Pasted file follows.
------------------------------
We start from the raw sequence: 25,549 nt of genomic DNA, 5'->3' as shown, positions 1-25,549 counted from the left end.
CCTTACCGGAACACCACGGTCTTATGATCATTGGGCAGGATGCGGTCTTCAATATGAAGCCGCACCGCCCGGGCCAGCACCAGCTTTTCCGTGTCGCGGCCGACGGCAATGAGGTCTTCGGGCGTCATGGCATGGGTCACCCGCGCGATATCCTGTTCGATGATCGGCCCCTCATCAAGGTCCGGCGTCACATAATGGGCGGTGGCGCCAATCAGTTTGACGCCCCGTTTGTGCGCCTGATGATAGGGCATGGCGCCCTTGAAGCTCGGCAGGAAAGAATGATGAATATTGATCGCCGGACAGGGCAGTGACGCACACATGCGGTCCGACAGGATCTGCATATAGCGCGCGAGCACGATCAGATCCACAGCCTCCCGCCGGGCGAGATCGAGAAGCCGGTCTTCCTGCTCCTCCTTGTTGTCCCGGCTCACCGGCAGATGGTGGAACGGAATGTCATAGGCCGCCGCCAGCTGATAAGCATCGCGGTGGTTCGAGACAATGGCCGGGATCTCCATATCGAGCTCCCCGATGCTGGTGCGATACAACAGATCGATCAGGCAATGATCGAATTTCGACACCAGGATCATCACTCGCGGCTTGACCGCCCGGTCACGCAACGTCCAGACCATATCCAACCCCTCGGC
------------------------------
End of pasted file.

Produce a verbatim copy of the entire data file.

We start from the raw sequence: 25,549 nt of genomic DNA, 5'->3' as shown, positions 1-25,549 counted from the left end.
CCTTACCGGAACACCACGGTCTTATGATCATTGGGCAGGATGCGGTCTTCAATATGAAGCCGCACCGCCCGGGCCAGCACCAGCTTTTCCGTGTCGCGGCCGACGGCAATGAGGTCTTCGGGCGTCATGGCATGGGTCACCCGCGCGATATCCTGTTCGATGATCGGCCCCTCATCAAGGTCCGGCGTCACATAATGGGCGGTGGCGCCAATCAGTTTGACGCCCCGTTTGTGCGCCTGATGATAGGGCATGGCGCCCTTGAAGCTCGGCAGGAAAGAATGATGAATATTGATCGCCGGACAGGGCAGTGACGCACACATGCGGTCCGACAGGATCTGCATATAGCGCGCGAGCACGATCAGATCCACAGCCTCCCGCCGGGCGAGATCGAGAAGCCGGTCTTCCTGCTCCTCCTTGTTGTCCCGGCTCACCGGCAGATGGTGGAACGGAATGTCATAGGCCGCCGCCAGCTGATAAGCATCGCGGTGGTTCGAGACAATGGCCGGGATCTCCATATCGAGCTCCCCGATGCTGGTGCGATACAACAGATCGATCAGGCAATGATCGAATTTCGACACCAGGATCATCACTCGCGGCTTGACCGCCCGGTCACGCAACGTCCAGACCATATCCAACCCCTCGGC